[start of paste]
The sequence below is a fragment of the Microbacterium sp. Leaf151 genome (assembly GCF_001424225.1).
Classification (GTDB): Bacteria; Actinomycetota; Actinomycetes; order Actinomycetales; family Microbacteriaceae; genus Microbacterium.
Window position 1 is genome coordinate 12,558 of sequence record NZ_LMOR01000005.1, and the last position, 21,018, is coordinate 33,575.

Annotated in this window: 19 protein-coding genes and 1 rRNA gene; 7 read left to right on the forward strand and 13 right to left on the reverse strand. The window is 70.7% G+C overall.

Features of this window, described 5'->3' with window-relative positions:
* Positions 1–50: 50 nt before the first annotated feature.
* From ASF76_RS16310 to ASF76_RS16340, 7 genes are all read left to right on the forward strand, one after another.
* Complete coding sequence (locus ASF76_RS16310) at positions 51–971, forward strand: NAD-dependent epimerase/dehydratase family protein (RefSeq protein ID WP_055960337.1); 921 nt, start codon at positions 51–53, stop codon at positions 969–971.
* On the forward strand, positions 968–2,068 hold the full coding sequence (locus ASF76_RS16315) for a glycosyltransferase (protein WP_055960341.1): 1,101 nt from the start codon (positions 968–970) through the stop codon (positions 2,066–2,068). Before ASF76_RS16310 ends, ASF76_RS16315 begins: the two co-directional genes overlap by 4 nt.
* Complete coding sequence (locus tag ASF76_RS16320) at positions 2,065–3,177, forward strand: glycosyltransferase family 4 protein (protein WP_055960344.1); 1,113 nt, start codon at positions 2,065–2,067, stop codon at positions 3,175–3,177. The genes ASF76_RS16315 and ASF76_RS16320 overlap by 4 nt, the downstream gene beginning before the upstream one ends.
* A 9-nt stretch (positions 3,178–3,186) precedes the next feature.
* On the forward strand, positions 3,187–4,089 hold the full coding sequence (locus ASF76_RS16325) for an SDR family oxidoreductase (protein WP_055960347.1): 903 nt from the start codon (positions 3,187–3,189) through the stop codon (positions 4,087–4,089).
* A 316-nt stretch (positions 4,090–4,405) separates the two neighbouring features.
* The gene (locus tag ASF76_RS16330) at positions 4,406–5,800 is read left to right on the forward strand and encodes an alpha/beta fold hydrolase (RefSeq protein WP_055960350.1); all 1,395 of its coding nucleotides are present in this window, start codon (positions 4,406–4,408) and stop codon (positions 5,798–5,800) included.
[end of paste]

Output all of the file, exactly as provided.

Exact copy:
The sequence below is a fragment of the Microbacterium sp. Leaf151 genome (assembly GCF_001424225.1).
Classification (GTDB): Bacteria; Actinomycetota; Actinomycetes; order Actinomycetales; family Microbacteriaceae; genus Microbacterium.
Window position 1 is genome coordinate 12,558 of sequence record NZ_LMOR01000005.1, and the last position, 21,018, is coordinate 33,575.

Annotated in this window: 19 protein-coding genes and 1 rRNA gene; 7 read left to right on the forward strand and 13 right to left on the reverse strand. The window is 70.7% G+C overall.

Features of this window, described 5'->3' with window-relative positions:
* Positions 1–50: 50 nt before the first annotated feature.
* From ASF76_RS16310 to ASF76_RS16340, 7 genes are all read left to right on the forward strand, one after another.
* Complete coding sequence (locus ASF76_RS16310) at positions 51–971, forward strand: NAD-dependent epimerase/dehydratase family protein (RefSeq protein ID WP_055960337.1); 921 nt, start codon at positions 51–53, stop codon at positions 969–971.
* On the forward strand, positions 968–2,068 hold the full coding sequence (locus ASF76_RS16315) for a glycosyltransferase (protein WP_055960341.1): 1,101 nt from the start codon (positions 968–970) through the stop codon (positions 2,066–2,068). Before ASF76_RS16310 ends, ASF76_RS16315 begins: the two co-directional genes overlap by 4 nt.
* Complete coding sequence (locus tag ASF76_RS16320) at positions 2,065–3,177, forward strand: glycosyltransferase family 4 protein (protein WP_055960344.1); 1,113 nt, start codon at positions 2,065–2,067, stop codon at positions 3,175–3,177. The genes ASF76_RS16315 and ASF76_RS16320 overlap by 4 nt, the downstream gene beginning before the upstream one ends.
* A 9-nt stretch (positions 3,178–3,186) precedes the next feature.
* On the forward strand, positions 3,187–4,089 hold the full coding sequence (locus ASF76_RS16325) for an SDR family oxidoreductase (protein WP_055960347.1): 903 nt from the start codon (positions 3,187–3,189) through the stop codon (positions 4,087–4,089).
* A 316-nt stretch (positions 4,090–4,405) separates the two neighbouring features.
* The gene (locus tag ASF76_RS16330) at positions 4,406–5,800 is read left to right on the forward strand and encodes an alpha/beta fold hydrolase (RefSeq protein WP_055960350.1); all 1,395 of its coding nucleotides are present in this window, start codon (positions 4,406–4,408) and stop codon (positions 5,798–5,800) included.